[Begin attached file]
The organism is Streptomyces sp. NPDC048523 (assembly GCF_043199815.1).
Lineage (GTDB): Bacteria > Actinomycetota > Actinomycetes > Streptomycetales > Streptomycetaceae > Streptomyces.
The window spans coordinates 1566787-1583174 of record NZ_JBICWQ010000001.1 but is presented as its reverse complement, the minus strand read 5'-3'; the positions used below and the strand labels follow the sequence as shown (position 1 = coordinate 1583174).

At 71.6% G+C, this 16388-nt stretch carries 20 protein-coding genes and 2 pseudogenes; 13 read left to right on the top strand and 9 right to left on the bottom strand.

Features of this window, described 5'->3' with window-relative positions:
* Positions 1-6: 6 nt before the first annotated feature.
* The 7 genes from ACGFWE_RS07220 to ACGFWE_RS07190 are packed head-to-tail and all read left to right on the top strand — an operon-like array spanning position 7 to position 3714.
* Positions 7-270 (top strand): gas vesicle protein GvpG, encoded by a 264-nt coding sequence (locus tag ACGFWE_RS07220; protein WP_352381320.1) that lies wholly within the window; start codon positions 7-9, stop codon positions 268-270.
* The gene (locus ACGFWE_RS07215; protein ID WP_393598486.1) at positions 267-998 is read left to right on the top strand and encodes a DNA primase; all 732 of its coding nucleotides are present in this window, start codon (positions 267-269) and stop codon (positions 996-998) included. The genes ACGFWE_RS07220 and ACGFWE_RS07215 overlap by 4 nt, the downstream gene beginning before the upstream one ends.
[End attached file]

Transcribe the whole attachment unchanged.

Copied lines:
The organism is Streptomyces sp. NPDC048523 (assembly GCF_043199815.1).
Lineage (GTDB): Bacteria > Actinomycetota > Actinomycetes > Streptomycetales > Streptomycetaceae > Streptomyces.
The window spans coordinates 1566787-1583174 of record NZ_JBICWQ010000001.1 but is presented as its reverse complement, the minus strand read 5'-3'; the positions used below and the strand labels follow the sequence as shown (position 1 = coordinate 1583174).

At 71.6% G+C, this 16388-nt stretch carries 20 protein-coding genes and 2 pseudogenes; 13 read left to right on the top strand and 9 right to left on the bottom strand.

Features of this window, described 5'->3' with window-relative positions:
* Positions 1-6: 6 nt before the first annotated feature.
* The 7 genes from ACGFWE_RS07220 to ACGFWE_RS07190 are packed head-to-tail and all read left to right on the top strand — an operon-like array spanning position 7 to position 3714.
* Positions 7-270 (top strand): gas vesicle protein GvpG, encoded by a 264-nt coding sequence (locus tag ACGFWE_RS07220; protein WP_352381320.1) that lies wholly within the window; start codon positions 7-9, stop codon positions 268-270.
* The gene (locus ACGFWE_RS07215; protein ID WP_393598486.1) at positions 267-998 is read left to right on the top strand and encodes a DNA primase; all 732 of its coding nucleotides are present in this window, start codon (positions 267-269) and stop codon (positions 996-998) included. The genes ACGFWE_RS07220 and ACGFWE_RS07215 overlap by 4 nt, the downstream gene beginning before the upstream one ends.